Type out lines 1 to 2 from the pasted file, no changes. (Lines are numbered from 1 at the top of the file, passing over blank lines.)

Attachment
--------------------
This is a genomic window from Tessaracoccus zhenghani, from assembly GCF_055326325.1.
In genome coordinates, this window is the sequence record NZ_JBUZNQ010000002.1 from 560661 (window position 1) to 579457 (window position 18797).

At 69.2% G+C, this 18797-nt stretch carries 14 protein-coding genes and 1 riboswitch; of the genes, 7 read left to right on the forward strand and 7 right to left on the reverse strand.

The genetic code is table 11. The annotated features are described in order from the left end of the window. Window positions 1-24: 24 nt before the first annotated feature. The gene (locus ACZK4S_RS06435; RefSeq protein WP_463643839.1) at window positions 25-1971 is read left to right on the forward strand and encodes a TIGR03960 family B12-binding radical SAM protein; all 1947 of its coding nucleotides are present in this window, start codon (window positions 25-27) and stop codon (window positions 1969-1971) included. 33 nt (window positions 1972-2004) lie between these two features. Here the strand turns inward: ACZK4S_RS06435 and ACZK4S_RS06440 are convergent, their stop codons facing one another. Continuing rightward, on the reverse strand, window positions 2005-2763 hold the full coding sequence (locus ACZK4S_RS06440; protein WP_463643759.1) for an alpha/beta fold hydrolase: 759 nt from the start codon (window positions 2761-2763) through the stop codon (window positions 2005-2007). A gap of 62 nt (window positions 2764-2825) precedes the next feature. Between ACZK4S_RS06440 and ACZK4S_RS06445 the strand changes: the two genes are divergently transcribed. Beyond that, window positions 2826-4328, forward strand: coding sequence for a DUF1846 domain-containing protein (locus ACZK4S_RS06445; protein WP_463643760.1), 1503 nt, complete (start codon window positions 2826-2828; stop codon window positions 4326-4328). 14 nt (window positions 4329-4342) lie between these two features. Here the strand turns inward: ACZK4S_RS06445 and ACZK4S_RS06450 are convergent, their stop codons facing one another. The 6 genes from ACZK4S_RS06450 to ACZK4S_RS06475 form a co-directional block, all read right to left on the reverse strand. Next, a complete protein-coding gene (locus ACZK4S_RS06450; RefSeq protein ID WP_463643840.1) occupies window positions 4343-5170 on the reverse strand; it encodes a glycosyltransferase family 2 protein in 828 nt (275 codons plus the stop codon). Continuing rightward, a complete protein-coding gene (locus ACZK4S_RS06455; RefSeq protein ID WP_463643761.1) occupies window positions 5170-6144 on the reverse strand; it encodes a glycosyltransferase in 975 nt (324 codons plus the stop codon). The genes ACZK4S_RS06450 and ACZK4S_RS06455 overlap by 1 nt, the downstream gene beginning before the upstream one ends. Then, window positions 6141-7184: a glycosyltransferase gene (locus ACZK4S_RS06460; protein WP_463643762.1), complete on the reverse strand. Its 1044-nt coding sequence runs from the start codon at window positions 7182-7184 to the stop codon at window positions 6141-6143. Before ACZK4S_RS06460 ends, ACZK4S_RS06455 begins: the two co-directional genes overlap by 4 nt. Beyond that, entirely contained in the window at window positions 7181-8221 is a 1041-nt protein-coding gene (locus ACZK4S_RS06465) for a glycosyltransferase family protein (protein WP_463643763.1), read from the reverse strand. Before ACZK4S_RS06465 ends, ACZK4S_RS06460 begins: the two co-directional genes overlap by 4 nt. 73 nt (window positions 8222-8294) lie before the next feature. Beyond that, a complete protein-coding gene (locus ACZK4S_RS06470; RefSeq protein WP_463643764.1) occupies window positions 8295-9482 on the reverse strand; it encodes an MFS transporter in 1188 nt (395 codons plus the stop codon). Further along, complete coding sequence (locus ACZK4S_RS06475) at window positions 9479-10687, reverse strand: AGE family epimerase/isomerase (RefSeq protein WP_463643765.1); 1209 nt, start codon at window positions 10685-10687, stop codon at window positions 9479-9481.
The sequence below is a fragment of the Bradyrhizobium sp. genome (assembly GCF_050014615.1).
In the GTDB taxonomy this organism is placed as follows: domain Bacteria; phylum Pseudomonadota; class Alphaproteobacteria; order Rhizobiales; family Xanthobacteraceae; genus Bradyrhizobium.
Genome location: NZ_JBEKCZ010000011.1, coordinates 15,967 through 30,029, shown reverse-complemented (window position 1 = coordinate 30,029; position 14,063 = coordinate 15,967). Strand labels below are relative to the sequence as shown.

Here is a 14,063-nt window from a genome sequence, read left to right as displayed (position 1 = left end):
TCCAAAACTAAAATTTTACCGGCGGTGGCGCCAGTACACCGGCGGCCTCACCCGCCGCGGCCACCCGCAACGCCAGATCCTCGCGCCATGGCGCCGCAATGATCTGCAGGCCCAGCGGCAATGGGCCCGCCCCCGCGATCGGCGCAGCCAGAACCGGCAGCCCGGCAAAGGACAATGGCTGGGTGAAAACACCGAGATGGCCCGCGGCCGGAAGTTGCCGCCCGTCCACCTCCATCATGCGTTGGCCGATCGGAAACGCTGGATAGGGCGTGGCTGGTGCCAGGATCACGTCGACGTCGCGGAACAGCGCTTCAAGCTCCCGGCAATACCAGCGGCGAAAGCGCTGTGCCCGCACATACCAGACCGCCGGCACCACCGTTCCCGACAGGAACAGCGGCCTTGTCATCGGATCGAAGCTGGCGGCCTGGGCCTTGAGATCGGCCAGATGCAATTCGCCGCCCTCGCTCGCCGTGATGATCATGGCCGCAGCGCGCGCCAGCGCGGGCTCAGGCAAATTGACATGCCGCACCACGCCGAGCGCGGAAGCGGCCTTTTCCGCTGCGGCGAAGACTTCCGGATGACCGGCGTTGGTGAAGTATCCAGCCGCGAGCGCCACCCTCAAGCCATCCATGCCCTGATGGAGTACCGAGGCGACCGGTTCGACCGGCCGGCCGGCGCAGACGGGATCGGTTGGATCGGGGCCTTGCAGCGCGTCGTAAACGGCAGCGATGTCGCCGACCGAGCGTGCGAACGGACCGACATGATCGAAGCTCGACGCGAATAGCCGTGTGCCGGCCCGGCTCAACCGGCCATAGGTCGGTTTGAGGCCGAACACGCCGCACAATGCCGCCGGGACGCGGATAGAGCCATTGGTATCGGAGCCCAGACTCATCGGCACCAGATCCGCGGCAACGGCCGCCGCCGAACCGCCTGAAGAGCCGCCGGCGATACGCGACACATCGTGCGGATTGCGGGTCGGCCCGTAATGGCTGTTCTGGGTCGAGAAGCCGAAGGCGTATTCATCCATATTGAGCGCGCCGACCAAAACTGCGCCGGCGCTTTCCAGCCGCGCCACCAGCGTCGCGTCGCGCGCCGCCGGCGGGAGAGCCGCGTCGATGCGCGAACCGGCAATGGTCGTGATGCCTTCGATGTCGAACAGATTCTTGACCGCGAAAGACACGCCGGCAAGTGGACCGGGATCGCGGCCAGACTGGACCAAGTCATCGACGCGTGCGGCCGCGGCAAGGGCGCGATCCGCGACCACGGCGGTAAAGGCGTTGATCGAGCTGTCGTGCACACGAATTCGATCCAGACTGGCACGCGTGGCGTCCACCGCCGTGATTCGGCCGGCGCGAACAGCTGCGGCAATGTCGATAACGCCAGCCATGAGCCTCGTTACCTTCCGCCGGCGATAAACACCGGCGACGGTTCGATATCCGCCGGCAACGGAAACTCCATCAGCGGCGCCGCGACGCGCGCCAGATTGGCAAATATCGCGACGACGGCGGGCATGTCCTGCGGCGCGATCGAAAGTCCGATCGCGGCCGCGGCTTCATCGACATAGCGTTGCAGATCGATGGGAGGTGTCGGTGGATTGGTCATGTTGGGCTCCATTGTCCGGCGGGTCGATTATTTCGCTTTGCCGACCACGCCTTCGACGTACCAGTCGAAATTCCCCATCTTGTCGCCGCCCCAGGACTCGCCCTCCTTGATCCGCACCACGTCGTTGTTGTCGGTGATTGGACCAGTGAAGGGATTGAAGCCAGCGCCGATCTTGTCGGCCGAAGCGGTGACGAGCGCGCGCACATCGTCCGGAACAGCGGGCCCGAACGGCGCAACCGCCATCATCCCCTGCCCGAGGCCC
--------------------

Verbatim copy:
This is a genomic window from Tessaracoccus zhenghani, from assembly GCF_055326325.1.
In genome coordinates, this window is the sequence record NZ_JBUZNQ010000002.1 from 560661 (window position 1) to 579457 (window position 18797).